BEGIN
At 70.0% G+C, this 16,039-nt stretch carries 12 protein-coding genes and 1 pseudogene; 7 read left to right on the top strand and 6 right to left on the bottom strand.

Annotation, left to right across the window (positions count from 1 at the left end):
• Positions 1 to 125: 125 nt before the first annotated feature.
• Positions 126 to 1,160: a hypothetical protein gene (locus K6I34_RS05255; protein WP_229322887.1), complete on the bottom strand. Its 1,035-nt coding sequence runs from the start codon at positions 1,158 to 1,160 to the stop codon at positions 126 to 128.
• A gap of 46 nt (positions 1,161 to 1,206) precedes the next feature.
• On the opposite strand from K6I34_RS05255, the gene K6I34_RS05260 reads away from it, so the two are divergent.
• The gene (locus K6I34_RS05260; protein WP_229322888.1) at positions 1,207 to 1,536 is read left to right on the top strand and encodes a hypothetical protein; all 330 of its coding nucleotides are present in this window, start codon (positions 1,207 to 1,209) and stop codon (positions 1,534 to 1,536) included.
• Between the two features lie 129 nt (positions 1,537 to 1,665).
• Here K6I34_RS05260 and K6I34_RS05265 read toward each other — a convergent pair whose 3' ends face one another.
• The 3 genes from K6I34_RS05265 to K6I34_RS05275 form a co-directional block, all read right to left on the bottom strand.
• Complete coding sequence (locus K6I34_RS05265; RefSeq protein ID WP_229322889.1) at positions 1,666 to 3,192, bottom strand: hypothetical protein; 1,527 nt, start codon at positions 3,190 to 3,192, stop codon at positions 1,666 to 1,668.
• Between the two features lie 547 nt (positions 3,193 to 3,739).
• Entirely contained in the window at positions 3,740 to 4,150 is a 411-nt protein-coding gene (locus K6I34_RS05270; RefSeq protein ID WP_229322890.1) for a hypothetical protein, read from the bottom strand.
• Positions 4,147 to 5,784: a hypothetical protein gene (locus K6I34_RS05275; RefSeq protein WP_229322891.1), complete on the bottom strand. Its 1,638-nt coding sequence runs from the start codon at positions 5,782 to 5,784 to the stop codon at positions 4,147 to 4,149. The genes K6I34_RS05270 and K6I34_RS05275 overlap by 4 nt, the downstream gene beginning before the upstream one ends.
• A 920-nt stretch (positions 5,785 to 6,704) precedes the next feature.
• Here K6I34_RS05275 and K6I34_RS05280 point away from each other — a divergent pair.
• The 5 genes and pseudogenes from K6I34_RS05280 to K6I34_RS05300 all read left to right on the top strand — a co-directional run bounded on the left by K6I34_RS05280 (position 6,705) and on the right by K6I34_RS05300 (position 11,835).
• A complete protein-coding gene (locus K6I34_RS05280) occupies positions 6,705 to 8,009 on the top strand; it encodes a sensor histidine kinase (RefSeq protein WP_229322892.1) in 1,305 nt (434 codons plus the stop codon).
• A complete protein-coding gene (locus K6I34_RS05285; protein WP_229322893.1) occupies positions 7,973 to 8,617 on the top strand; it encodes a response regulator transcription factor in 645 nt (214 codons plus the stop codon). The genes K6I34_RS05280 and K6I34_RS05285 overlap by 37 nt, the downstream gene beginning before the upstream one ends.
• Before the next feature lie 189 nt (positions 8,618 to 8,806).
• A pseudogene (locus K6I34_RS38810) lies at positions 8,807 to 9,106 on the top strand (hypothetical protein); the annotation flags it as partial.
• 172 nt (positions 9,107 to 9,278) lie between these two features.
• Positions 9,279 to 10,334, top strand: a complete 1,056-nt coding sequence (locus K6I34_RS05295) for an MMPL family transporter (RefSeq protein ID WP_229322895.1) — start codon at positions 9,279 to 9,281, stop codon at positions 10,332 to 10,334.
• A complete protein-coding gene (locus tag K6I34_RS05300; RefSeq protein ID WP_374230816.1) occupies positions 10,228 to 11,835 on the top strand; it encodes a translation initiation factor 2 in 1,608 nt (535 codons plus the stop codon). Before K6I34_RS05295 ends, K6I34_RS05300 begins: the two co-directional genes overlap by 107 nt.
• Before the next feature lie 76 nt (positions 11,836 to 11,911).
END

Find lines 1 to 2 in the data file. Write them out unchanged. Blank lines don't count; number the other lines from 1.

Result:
At 70.0% G+C, this 16,039-nt stretch carries 12 protein-coding genes and 1 pseudogene; 7 read left to right on the top strand and 6 right to left on the bottom strand.

Annotation, left to right across the window (positions count from 1 at the left end):